Brian Jacobson
Movie Review


By - Nov 24th, 2011 08:56 am

There are many competing family films opening this Thanksgiving week, from the computer animated (Arthur Christmas, Happy Feet 2) to the slightly real (The Muppets), and of course Hugo — with the Muppets movie actually using the least amount of modern movie-making magic to come up with a result.

Martin Scorcese’s love letter to the origins of cinema in Paris actually uses 3-D not as a gimmick or afterthought as so many films do but instead to enhance something that’s actually a historically-based story about Georges Mélies (arguably the godfather of movie special effects) near the end of his life. Aside from some plodding and thinly-veiled speeches about the movies, the result of this movie is a rich and heartfelt tale.

The movie is based on Brian Selznick’s Scholastic book The Invention of Hugo Cabret, which imagines a boy in post-World War I France who is orphaned when his father is killed in a fire, forcing Hugo (Asa Butterfield) to work for his drunk uncle winding all the massive clocks in the sprawling Paris train station. Hugo’s only possession is a rusty automaton wind-up man who purpose is to write — if the thing had all its clockwork parts intact. Also, there is a heart-shaped lock that will make it go.

While Hugo pilfers parts from a toy booth propreitor (Ben Kingsley, unbeknownst to the players is the forgotten and broke Georges Mélies), he must stay away from the hobbled Station Inspector (Sasha Baron Cohen) and his doberman or risk being sent to an orphanage. Hugo meets Mélies’s also-parentless goddaughter Isabel (Chloë Grace Moretz), who is dying for an adventure away from book-reading. She also wears a heart-shaped key.

Martin Scorcese makes a five-second cameo as a photographer during a flashback of the Georges Mélies backstory.  Along with screenwriter John Logan, they load the movie with winks to movie pals like Francis Ford Coppola and unnamed cameos from James Joyce, Salvador Dali, and Django Reinhardt. The cast is filled out with known character actors that could have stepped out of a Sylvain Chomet animated film. Even Christopher Lee is perfectly cast as the nearly non-essential train station bookseller Monsieur Labisse. Some elements and characters are used just to move one plot point or sense of atmosphere along, and even Cohen is allowed to riff in a sub-plot using his typical comedy set-up.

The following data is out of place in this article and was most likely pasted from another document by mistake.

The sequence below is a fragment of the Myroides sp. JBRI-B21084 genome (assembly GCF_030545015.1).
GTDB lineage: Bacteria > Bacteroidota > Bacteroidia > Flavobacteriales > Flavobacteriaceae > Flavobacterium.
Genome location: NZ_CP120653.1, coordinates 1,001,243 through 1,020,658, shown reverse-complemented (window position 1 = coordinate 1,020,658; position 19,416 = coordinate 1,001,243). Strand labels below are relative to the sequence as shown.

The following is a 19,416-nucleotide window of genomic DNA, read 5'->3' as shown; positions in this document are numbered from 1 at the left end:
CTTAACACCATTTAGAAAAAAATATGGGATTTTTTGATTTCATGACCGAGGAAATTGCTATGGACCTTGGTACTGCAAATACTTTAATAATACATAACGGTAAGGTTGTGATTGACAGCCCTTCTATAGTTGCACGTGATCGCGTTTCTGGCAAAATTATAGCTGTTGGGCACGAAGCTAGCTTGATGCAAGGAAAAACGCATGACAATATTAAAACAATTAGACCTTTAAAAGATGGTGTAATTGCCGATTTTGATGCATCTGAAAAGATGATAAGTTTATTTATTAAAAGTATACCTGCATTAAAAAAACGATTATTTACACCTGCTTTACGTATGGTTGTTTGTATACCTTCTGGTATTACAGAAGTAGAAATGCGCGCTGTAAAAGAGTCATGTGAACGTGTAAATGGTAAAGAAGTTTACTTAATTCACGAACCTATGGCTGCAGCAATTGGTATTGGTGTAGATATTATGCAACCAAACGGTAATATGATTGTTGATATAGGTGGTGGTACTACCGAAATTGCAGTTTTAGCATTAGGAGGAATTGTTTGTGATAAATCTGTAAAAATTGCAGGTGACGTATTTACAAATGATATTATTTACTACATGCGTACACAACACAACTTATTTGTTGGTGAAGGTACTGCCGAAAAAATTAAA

Hugo Cabret and Isabel Melies look for clues from a clockwork automaton. Stills courtesy Paramount Pictures.

At just over two hours, Hugo is a bit long even if you wind the clocks back to 1982 family film pacing.  There is a lot of close-ups of actors faces thinking through an emotion and sweeping landscape shots that could, with only slight editing, make the movie 20 minutes shorter. It certainly is a fine story, shot well both from a technical standpoint and using Scorcese’s storyboarding styles. The core storyline is actually a bit threadbare without sub-plots and the historically-accurate telling of the Mélies story from rise to fame down to obscurity and eventual rescue by a cinema society. It’s this sub-plot that drives Scorcese to introduce his passion of film preservation to a wider audience that may not sit through PBS documentaries.

It’s impossible to compare this movie to The Muppets or others out this week, nor is it prudent to say one is a better choice over the other. Hugo is a family film standing alone at the train station, waiting to be picked up and welcomed by audiences. You rarely hope for cold and snow, but if it gets you to stay at the cineplex two more hours longer for this story, then I say let it fly.

Categories: Arts & Culture, Movies

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